The CD booklet delves into the history of these traverse pieces and how they are assembled to make the greatest possible impact on the publication market in Amsterdam. See the review of Norfolk Chamber Consort's Vivaldi program here. The Vivaldi pieces arranged by Bach were purchased in Amsterdam.
Rebel’s playing is wonderfully energetic and nuanced, breathtakingly fast at times, at others slow paced and always emotionally engaging. The recorded sound is vivid. There are stately movements and movements of sparkling fun. One such is Il Gardellino, Op. 10, No. 3, RV428 with stunning birdsongs on sixth flute with strings.
Don’t take my word. Come to the concert at Trinity Episcopal, Portsmouth and take home this CD and others that will be available for purchase, for instance “Rossi and His Circle, Steve’s current favorite.
Virginia Arts Festival
Trinity Episcopal Church
April 22, 2013
Review by M.D. Ridge
The baroque ensemble Rebel—the accent is on the second syllable— is named after French Baroque composer Jean-Féry Rebel, and has no connection with the Confederacy. Originally formed in the Netherlands 22 years ago, Rebel has awed listeners around the world with their intelligent virtuosity and joyful approach to music making.
Though the evening of April 22 was cold enough to require winter coats, Rebel’s five core members struck fire in an appreciative audience in the friendly acoustic of Trinity Episcopal Church in Portsmouth.
Co-directors Jörg-Michael Schwarz and Karen Marie Marmer on baroque violin, John Moran on baroque cello, Dongsuk Shin on harpsichord and Matthias Maute on recorder and traverso presented a program of 17th- and 18th-century musical treasures by composers from Germany, Italy, Austria and England.
They began with the Concerto di camera in G minor by Georg Philpp Telemann (1681-1767). In the Allegro movement, the recorder fluttered over buzzy harpsichord and cello continuo. In the Siciliano’s triple rhythms and the lovely Bourrée, one could see court dancers in the mind’s eye. The Menuet featured brilliantly ornamented recorder.
Four short sonatas seamed together told the story of an unwilling young girl destined for the convent, in Sonata sopra la Monica by Biagio Marini (1594-1663). The two violins and continuo had a beautiful blend, with the low notes clear but not overpowering. Giovanni Antonio Pandolfi Mealli’s (fl.1660-1669) Sonata Sesta La Vinciolina was a lament—chirpy to begin with, then long, pensive lines of recorder and continuo, with amazing dynamics. Sonata la Foscarina con il tremolo conveyed a sense of fear, with unusual tremolo techniques in the strings—perhaps the baroque equivalent of a modern DJ “scratching.” Sonata Quarta, from Sonatae unarum fidium, by Johann Heinrich Schmelzer (1620-1680), began with a four-note descending harpsichord scale, repeated and ornamented. Maute’s recorder runs and arpeggios garlanded the basic chordal structure before the tempo doubled, flying like a demented bird. The pyrotechnics were dazzling.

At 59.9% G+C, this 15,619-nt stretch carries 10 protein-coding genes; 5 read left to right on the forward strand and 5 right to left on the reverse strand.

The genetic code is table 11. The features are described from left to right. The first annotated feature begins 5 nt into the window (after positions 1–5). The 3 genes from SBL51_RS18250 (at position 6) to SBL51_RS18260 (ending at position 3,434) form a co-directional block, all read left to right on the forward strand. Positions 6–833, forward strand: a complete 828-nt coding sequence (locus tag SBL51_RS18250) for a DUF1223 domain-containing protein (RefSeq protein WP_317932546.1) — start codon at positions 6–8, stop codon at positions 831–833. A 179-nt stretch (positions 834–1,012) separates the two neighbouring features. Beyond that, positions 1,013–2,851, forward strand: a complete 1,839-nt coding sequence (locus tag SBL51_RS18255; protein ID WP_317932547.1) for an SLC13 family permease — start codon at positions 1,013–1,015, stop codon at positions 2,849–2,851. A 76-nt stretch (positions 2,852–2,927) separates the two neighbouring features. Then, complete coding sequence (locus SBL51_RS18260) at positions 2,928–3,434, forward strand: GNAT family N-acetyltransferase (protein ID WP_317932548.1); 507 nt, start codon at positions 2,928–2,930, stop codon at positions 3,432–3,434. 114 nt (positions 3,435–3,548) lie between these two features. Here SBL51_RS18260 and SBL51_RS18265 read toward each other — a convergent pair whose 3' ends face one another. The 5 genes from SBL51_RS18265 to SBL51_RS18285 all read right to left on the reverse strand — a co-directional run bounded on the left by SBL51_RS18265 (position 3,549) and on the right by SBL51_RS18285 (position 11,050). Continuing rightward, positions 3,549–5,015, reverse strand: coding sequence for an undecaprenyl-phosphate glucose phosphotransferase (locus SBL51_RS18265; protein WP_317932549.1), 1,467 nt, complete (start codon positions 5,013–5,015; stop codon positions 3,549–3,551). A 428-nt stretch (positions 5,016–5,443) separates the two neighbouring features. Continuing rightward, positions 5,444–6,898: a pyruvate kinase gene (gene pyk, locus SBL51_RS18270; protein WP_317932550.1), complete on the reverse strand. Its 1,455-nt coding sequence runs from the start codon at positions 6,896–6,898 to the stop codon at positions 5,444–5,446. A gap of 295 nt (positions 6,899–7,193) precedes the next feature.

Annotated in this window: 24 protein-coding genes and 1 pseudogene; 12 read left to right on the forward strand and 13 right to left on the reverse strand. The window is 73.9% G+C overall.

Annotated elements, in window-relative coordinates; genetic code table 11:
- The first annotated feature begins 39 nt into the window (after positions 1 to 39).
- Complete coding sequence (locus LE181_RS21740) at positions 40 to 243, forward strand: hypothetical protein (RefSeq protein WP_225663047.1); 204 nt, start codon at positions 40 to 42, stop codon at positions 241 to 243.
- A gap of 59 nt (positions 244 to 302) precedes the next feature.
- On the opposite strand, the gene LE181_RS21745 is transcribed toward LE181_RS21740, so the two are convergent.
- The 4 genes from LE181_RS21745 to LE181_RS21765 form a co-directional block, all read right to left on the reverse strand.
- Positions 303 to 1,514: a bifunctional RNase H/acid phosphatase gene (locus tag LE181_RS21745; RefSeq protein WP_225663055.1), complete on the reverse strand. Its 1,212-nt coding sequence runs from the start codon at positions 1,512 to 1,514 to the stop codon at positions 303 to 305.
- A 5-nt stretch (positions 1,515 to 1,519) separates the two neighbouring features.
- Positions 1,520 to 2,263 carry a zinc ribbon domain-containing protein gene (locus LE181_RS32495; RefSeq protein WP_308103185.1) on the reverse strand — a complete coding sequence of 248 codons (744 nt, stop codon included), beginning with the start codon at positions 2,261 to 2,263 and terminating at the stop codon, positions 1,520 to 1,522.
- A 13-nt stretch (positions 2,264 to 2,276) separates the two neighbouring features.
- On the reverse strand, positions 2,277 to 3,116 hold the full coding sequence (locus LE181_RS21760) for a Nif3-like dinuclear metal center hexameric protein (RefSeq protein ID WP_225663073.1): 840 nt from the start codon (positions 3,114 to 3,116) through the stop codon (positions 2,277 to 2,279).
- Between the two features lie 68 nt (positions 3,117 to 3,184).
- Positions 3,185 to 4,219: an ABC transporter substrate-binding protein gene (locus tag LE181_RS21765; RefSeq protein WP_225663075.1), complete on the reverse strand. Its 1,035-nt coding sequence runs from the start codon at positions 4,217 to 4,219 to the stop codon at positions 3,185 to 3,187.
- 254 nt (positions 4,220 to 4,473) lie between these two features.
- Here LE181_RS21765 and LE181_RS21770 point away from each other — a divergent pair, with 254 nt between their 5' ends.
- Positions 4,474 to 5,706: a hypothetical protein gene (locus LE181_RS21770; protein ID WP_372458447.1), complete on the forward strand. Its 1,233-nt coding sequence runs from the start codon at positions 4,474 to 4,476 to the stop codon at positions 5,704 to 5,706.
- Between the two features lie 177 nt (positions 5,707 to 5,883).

The players also described the differences between baroque instruments and modern ones, and that the tuning was half a step lower than modern tuning.
Arcangelo Corelli’s (1653-1713) Sonata Op. 3 in A Minor was short, lively and charming. It was followed by Telemann’s Quartet in G Major, from his first Musique de Table, in which the instruments were equal partners. The work utilized the transverso, ancestor of the modern transverse flute. Everything was in motion all the time, building to an ending that felt like birds wheeling in the sky to some unknown instrument.
The movements of Francesco Mancini’s (1672-1737) Sonata Sesta in D Minor were full of exuberance and verve, and the final Allegro had a call-and-response back and forth—like conversation of a very high order indeed.
Sonata IV in G Minor, by England’s William Boyce (1711-1779), had a sound and approach quite different from that of the European composers. The cello gave voice with power and emotion in the Gratioso movement. The March: Grave movement was quiet, thoughtful, pianissimo—but still a march. Schwarz was bouncing on his toes in the final Tempo di Gavotta, which ended very simply.
The final work was the Concerto da camera in G Major, by Antonio Vivaldi (1678-1741); the violins took the original oboe and bassoon parts in this presentation. The Allegro had different groupings—recorder and cello, recorder and violins, then tutti and so forth. The Largo featured a busy cello under the cantabile recorder; it was challenging for all, especially the awesomely fast triplets in the recorder, before the movement slowed, with an almost cuckoo-like melody in the recorder. The final Allegro was very fast, very Vivaldi!
It was a thoroughly engaging performance by six master players—and it was recorded for future airing on NPR’s Performance Today. Keep an ear out for it.
This review was originally broadcast on WHRO 90.3 FM’s “From the other side of the Footlights.”